Bringing Color Forward: A (Very) Brief History of Natural Dyeing

It only seems right to start with a little bit of background information regarding the history of color and natural dyeing. Color has been an influential part of culture for so long, encompassing significant meanings, geographical information, and growth of societies.

While the exact date of origin for natural dyeing is unknown, largely because textiles deteriorate over time, there have been several substantial finds dating as far back as 2,500 BCE, where an indigo dyed garment was found in Egypt. By about 1,000 BCE, Phoenicians, Greeks, and Romans were utilizing natural dyes from shellfish and madder root.

A significant Roman Scholar, Pliny the Elder, is known for his early recordings of natural dyeing and descriptions of mordants around the first century AD. From there, the literature and evidence of natural dyeing grew, as did the development of trade and therefore availability of dyestuff. Mordant processes were finally being recorded, along with experimentation of color modifying.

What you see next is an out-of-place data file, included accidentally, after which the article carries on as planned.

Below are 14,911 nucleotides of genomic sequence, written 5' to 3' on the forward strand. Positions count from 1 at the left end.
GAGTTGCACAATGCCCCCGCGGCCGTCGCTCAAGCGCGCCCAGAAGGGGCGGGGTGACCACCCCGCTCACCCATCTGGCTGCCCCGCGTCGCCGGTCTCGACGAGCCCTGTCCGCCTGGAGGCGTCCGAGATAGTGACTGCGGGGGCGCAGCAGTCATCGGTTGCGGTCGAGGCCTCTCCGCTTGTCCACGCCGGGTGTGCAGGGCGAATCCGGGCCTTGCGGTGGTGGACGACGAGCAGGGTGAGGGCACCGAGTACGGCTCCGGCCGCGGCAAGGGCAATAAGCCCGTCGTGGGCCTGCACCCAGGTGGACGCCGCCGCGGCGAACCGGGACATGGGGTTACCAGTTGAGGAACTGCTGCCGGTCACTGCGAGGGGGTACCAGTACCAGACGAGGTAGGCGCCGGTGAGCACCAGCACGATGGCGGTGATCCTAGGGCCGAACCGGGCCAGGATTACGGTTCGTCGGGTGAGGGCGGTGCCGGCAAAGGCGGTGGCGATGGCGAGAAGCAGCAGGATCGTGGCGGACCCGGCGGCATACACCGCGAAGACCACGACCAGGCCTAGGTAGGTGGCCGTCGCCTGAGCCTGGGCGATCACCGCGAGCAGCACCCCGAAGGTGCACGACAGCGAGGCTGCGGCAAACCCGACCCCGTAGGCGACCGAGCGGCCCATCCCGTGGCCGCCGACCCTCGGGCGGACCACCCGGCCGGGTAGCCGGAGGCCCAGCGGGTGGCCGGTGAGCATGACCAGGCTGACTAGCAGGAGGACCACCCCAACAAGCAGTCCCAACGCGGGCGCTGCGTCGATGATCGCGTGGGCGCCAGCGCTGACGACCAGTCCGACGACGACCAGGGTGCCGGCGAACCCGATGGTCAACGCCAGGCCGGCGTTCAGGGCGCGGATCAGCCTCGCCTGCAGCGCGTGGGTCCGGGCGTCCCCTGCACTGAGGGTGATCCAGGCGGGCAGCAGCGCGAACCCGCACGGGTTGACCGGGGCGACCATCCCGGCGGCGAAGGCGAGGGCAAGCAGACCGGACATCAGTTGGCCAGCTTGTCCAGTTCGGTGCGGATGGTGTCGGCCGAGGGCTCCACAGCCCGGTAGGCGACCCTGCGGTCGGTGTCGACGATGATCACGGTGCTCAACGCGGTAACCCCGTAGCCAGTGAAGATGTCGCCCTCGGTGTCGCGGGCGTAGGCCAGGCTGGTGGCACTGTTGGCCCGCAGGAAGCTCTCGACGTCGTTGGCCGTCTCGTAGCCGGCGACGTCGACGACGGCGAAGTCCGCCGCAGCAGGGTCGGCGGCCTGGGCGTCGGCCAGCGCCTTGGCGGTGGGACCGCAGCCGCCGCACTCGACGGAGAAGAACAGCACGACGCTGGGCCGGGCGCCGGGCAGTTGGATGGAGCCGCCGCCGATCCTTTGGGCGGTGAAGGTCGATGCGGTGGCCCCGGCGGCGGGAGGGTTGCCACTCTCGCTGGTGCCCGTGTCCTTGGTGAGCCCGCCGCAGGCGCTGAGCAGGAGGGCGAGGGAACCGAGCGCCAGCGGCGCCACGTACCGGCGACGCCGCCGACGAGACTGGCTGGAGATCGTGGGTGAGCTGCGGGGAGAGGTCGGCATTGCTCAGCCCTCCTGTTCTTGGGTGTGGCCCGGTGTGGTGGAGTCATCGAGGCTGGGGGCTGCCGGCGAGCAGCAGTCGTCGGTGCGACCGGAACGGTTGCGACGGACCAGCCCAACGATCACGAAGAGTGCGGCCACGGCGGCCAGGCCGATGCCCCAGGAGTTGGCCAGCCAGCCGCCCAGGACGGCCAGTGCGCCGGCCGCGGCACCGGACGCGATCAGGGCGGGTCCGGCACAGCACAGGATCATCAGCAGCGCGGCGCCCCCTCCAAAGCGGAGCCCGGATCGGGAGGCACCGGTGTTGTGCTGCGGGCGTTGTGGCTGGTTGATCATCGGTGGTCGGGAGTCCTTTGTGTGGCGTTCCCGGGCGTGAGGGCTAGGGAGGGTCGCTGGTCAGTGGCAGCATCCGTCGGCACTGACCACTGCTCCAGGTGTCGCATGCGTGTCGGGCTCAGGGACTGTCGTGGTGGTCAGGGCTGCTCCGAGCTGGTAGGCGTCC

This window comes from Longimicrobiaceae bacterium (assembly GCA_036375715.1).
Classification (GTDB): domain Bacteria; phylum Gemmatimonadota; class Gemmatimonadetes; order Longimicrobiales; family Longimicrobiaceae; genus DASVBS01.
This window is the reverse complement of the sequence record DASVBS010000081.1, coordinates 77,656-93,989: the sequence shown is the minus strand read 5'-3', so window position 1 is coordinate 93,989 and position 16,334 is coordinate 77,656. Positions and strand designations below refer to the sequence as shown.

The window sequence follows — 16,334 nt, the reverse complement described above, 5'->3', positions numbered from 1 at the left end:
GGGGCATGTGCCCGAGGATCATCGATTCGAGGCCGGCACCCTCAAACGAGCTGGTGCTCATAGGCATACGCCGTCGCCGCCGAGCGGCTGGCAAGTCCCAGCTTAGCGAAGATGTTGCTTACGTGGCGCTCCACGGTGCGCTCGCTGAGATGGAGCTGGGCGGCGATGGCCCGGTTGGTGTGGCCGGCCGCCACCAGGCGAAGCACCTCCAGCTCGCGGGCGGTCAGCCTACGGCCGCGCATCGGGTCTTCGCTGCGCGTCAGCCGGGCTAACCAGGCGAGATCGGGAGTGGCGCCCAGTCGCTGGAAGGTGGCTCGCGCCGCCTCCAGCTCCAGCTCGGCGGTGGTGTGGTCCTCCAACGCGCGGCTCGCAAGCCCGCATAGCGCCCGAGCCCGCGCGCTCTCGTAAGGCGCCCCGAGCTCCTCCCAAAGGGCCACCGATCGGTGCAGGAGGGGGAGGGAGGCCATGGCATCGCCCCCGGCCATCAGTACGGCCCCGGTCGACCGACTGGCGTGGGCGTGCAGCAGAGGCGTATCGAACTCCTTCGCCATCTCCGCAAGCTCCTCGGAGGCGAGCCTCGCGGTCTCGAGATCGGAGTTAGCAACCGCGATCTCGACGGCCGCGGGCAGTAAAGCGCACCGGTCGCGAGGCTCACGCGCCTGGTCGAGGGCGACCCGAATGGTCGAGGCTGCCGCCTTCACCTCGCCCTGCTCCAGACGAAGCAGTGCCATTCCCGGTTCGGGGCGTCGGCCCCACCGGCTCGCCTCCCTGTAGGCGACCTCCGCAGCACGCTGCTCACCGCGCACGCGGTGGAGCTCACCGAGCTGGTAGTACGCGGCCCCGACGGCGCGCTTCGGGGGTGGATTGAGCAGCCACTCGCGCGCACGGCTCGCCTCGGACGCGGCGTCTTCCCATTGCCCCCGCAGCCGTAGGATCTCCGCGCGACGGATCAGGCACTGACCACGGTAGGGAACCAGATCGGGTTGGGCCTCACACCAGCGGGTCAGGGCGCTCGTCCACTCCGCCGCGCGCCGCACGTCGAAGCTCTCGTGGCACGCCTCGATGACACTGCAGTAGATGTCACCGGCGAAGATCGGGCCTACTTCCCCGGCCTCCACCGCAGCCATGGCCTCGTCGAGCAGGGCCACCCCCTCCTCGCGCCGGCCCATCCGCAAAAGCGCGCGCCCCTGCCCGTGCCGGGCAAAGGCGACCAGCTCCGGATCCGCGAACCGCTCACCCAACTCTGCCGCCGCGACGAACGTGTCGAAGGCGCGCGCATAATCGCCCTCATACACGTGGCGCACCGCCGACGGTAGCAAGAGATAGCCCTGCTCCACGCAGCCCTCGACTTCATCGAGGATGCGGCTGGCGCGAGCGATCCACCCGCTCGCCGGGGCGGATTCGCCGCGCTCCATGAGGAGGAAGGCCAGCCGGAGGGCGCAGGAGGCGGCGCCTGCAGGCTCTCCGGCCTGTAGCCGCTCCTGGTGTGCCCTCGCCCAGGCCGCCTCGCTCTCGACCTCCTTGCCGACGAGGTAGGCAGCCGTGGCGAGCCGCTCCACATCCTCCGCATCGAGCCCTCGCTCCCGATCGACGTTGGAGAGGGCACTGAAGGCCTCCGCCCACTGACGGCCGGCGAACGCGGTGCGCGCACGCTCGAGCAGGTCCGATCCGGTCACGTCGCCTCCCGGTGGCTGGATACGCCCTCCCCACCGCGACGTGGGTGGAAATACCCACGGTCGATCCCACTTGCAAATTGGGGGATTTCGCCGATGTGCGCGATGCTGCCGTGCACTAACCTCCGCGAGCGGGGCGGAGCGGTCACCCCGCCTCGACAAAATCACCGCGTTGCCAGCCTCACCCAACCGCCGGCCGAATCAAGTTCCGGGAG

NATURAL COLOR

Long before the discovery of synthetic dyes (in 1856 by William Perkin), textile dyeing was limited to availability and affordability of dyestuff. For instance, achieving purple from shellfish was exceptionally expensive and so it was associated with a symbol of wealth and royalty. Most dyestuff was from plant sources, but also insects and even shellfish were utilized centuries ago. We know woad, indigo, and madder were common in the history of natural dyeing, and these sources of dye are still very much utilized in natural dyeing today. 

And there you have it – a very brief history of what is known about natural dyeing. Regardless of the exact dates or who discovered what first, natural dyeing still remains a very influential and important part of culture.

The techniques are a unique way to relive history in an earth-friendly, inspiring way. Nature has so many beautiful colors to offer that to find these colors is truly a historical adventure and exciting challenge.

Until next time,
Makenzie

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